Difference between revisions of "Finitary symmetric group is normal in symmetric group"

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(Created page with '{{subgroup property satisfaction| group = symmetric group| subgroup = finitary symmetric group| property = normal subgroup}} ==Statement== Let <math>S</math> be a set. Let <mat...')
 
 
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Let <math>S</math> be a set. Let <math>K = \operatorname{Sym}(S)</math> be the [[symmetric group]] on <math>S</math>, and <math>G</math> be the [[finitary symmetric group]] on <math>S</math>. In other words, <math>G</math> is the subgroup of <math>K</math> comprising the finitary permutations, i.e., the permutations that move only finitely many elements. Then, <math>G</math> is a [[normal subgroup]] of <math>K</math>.
 
Let <math>S</math> be a set. Let <math>K = \operatorname{Sym}(S)</math> be the [[symmetric group]] on <math>S</math>, and <math>G</math> be the [[finitary symmetric group]] on <math>S</math>. In other words, <math>G</math> is the subgroup of <math>K</math> comprising the finitary permutations, i.e., the permutations that move only finitely many elements. Then, <math>G</math> is a [[normal subgroup]] of <math>K</math>.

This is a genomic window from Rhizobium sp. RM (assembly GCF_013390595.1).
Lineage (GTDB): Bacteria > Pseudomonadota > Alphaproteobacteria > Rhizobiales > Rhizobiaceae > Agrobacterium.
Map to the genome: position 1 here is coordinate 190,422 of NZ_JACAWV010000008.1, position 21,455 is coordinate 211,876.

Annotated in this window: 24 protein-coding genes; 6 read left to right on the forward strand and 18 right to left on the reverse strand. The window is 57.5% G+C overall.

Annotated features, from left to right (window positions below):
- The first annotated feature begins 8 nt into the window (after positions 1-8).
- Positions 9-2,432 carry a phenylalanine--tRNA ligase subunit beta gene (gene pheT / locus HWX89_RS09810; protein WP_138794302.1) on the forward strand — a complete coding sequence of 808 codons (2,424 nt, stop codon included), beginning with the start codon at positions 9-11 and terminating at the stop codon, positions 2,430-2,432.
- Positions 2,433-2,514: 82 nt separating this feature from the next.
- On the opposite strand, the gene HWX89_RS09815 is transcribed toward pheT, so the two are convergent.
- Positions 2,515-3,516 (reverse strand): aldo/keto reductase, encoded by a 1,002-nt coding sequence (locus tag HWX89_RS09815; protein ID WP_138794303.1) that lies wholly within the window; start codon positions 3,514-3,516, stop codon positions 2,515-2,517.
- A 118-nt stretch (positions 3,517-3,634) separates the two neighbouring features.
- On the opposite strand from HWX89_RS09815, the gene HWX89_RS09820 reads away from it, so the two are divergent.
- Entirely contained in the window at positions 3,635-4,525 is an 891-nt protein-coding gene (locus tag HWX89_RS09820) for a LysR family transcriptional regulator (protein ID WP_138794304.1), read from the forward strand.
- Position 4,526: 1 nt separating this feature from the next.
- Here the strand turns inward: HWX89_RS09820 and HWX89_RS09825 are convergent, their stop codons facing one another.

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==Related facts==
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* [[Finitary symmetric group is characteristic in symmetric group]]
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* [[Finitary symmetric group is automorphism-faithful in symmetric group]]
  
 
==Proof==
 
==Proof==

Latest revision as of 18:41, 5 April 2009

This article gives the statement, and possibly proof, of a particular subgroup or type of subgroup (namely, Finitary symmetric group (?)) satisfying a particular subgroup property (namely, Normal subgroup (?)) in a particular group or type of group (namely, Symmetric group (?)).

Statement

Let S be a set. Let K = \operatorname{Sym}(S) be the symmetric group on S, and G be the finitary symmetric group on S. In other words, G is the subgroup of K comprising the finitary permutations, i.e., the permutations that move only finitely many elements. Then, G is a normal subgroup of K.

Related facts

Proof

Given: A set S. G = \operatorname{FSym}(S) is a subgroup of K = \operatorname{Sym}(S). \sigma \in K and \alpha \in G.

To prove: \sigma\alpha\sigma^{-1} \in G.

Proof: If \sigma \in K and \alpha \in G, we have:

(\sigma\alpha\sigma^{-1})(\sigma(x)) = \sigma(\alpha(x)).

Thus, \sigma(x) is moved by \sigma \alpha \sigma^{-1} if and x is moved by \alpha. Since \sigma is a permutation, this shows that the number of points moved by \alpha and \sigma\alpha\sigma^{-1} is equal. In particular, \sigma\alpha\sigma^{-1} also moves only finitely many points, and hence is in G.

Thus, G is normal in K.